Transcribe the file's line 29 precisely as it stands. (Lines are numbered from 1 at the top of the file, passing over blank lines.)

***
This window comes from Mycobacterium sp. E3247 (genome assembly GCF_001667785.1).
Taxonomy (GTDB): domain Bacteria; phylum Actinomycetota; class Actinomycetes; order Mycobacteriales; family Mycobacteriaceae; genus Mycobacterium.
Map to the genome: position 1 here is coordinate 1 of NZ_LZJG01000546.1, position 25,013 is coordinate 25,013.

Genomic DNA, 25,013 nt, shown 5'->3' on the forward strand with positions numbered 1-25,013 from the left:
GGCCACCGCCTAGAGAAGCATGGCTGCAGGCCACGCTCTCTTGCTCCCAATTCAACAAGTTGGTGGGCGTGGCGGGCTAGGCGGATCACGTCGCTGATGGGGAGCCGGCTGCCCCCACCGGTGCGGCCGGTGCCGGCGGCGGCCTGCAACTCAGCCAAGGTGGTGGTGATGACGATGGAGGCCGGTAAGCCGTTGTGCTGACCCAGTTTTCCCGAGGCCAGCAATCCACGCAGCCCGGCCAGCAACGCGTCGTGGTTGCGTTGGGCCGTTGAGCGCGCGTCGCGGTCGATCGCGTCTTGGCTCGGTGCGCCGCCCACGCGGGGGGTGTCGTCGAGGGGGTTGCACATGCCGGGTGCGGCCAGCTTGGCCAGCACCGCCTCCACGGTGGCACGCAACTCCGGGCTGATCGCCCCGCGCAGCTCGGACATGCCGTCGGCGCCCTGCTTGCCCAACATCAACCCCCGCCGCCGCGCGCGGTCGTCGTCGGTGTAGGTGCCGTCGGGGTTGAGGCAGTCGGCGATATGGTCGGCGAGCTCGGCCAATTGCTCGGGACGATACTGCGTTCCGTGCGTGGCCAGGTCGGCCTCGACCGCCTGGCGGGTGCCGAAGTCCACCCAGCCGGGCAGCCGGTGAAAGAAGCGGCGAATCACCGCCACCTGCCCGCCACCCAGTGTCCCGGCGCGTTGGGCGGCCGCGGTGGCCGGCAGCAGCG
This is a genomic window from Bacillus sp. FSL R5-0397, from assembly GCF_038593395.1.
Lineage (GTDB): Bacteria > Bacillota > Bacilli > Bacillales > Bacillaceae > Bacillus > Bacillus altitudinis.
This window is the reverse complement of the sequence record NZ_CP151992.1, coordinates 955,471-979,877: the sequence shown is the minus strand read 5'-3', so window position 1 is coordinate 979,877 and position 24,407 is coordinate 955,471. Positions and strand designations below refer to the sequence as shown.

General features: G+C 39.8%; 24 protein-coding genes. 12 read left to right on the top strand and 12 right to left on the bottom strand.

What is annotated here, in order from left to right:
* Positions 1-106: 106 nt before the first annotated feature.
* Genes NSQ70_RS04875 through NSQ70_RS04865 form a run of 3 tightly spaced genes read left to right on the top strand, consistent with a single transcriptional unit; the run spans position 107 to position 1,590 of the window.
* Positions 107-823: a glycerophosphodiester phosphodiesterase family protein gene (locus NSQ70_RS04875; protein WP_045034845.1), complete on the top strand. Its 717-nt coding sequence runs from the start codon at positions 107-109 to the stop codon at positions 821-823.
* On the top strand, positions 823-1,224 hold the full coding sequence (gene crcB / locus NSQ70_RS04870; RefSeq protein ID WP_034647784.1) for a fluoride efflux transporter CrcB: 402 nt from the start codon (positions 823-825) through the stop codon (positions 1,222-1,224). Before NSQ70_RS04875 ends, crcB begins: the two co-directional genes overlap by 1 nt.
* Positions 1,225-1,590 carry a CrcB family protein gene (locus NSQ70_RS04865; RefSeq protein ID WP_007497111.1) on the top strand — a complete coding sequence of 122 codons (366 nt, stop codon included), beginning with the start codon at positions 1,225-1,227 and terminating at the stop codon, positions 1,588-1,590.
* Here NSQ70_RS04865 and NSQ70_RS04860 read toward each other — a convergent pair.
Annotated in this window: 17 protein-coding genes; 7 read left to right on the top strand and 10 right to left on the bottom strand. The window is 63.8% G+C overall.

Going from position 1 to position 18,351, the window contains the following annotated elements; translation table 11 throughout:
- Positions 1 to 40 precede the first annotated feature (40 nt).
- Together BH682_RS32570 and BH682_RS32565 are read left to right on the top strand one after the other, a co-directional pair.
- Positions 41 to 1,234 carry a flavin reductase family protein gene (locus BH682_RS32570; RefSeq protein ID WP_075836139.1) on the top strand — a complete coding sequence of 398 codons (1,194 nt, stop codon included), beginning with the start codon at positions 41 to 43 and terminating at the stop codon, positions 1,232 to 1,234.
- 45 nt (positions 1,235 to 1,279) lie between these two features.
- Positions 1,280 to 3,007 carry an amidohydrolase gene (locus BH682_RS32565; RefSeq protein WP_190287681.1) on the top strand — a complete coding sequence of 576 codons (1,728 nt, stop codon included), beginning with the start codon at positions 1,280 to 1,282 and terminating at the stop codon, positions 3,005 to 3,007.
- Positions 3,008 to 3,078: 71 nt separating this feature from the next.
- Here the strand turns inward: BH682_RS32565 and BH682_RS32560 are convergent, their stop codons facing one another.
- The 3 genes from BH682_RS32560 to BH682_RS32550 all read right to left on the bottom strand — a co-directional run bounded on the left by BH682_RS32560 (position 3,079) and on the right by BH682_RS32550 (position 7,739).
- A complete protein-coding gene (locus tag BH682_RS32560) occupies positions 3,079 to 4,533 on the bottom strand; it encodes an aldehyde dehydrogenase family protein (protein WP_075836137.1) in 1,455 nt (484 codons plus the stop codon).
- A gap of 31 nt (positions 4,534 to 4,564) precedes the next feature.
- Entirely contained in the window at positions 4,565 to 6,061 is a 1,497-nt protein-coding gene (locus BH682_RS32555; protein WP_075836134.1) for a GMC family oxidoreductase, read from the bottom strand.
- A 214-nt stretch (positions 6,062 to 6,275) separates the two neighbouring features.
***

- Entirely contained in the window at positions 4,565 to 6,061 is a 1,497-nt protein-coding gene (locus BH682_RS32555; protein WP_075836134.1) for a GMC family oxidoreductase, read from the bottom strand.